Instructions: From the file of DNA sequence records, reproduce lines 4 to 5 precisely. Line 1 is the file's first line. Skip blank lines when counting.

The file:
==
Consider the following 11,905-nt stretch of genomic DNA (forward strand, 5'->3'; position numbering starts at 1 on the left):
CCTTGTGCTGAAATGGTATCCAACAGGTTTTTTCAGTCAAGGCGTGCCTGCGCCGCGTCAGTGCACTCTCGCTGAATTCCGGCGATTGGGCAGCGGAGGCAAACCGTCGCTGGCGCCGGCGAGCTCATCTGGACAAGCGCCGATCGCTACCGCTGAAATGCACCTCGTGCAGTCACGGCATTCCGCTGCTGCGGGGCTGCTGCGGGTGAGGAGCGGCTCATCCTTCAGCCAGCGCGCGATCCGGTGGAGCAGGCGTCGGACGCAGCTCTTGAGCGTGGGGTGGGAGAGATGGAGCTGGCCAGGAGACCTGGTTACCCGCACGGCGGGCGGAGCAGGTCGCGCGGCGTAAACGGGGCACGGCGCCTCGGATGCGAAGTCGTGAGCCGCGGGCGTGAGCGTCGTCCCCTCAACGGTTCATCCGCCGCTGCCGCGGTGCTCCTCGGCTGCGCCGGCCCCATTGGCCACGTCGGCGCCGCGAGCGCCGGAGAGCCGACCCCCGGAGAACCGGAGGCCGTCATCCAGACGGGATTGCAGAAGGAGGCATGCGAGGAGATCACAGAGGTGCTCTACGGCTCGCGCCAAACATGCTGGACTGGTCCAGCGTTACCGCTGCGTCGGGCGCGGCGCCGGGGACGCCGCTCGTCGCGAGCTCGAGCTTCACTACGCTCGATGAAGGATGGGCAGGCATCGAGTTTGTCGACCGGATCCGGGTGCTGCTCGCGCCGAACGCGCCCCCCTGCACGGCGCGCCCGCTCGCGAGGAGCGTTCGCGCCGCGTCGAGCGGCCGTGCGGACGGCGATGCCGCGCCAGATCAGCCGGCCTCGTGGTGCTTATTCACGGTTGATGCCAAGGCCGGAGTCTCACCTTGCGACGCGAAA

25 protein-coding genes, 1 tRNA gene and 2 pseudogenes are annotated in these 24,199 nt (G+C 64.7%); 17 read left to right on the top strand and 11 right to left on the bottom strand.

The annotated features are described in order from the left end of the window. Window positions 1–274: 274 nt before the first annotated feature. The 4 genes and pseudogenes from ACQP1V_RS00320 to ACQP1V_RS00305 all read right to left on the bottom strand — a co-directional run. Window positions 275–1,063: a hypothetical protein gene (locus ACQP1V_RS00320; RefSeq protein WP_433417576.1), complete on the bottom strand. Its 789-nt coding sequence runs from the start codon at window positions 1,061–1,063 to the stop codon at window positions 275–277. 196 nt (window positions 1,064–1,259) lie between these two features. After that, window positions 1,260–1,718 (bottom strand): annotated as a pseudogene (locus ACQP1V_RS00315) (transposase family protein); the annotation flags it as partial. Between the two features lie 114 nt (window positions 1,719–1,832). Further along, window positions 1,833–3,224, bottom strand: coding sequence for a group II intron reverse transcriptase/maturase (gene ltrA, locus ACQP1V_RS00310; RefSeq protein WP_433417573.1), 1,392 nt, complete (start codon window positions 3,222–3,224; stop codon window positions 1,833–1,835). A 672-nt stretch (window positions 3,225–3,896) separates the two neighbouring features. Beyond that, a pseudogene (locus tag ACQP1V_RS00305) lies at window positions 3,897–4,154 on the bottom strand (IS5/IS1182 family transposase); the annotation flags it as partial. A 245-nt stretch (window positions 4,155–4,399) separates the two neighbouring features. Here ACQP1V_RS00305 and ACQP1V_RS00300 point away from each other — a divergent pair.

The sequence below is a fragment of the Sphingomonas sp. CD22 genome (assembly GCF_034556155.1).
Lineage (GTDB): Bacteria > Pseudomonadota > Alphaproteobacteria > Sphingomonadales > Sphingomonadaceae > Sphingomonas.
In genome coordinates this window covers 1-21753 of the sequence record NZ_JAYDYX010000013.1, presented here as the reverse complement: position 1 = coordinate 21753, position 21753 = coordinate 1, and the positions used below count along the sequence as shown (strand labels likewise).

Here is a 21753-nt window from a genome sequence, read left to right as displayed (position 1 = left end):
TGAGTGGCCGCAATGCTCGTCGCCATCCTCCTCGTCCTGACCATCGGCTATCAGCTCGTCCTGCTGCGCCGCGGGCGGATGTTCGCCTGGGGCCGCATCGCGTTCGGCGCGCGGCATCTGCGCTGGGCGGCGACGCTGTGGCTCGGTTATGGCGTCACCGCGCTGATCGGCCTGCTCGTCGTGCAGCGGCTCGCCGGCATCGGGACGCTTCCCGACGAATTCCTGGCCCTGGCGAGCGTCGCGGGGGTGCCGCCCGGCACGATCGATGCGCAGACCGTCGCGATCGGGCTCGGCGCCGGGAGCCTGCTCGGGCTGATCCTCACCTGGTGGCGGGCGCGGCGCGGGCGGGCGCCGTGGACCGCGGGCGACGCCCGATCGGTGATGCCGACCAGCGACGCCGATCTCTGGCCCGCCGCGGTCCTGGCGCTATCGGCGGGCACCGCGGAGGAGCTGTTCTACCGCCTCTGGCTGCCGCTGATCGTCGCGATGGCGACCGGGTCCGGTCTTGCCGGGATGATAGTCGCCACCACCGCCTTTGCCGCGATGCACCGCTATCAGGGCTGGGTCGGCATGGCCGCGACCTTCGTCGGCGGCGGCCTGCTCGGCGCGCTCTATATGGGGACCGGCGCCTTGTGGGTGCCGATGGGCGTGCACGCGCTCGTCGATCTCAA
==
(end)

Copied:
The annotated features are described in order from the left end of the window. Window positions 1–274: 274 nt before the first annotated feature. The 4 genes and pseudogenes from ACQP1V_RS00320 to ACQP1V_RS00305 all read right to left on the bottom strand — a co-directional run. Window positions 275–1,063: a hypothetical protein gene (locus ACQP1V_RS00320; RefSeq protein WP_433417576.1), complete on the bottom strand. Its 789-nt coding sequence runs from the start codon at window positions 1,061–1,063 to the stop codon at window positions 275–277. 196 nt (window positions 1,064–1,259) lie between these two features. After that, window positions 1,260–1,718 (bottom strand): annotated as a pseudogene (locus ACQP1V_RS00315) (transposase family protein); the annotation flags it as partial. Between the two features lie 114 nt (window positions 1,719–1,832). Further along, window positions 1,833–3,224, bottom strand: coding sequence for a group II intron reverse transcriptase/maturase (gene ltrA, locus ACQP1V_RS00310; RefSeq protein WP_433417573.1), 1,392 nt, complete (start codon window positions 3,222–3,224; stop codon window positions 1,833–1,835). A 672-nt stretch (window positions 3,225–3,896) separates the two neighbouring features. Beyond that, a pseudogene (locus tag ACQP1V_RS00305) lies at window positions 3,897–4,154 on the bottom strand (IS5/IS1182 family transposase); the annotation flags it as partial. A 245-nt stretch (window positions 4,155–4,399) separates the two neighbouring features. Here ACQP1V_RS00305 and ACQP1V_RS00300 point away from each other — a divergent pair.

The sequence below is a fragment of the Sphingomonas sp. CD22 genome (assembly GCF_034556155.1).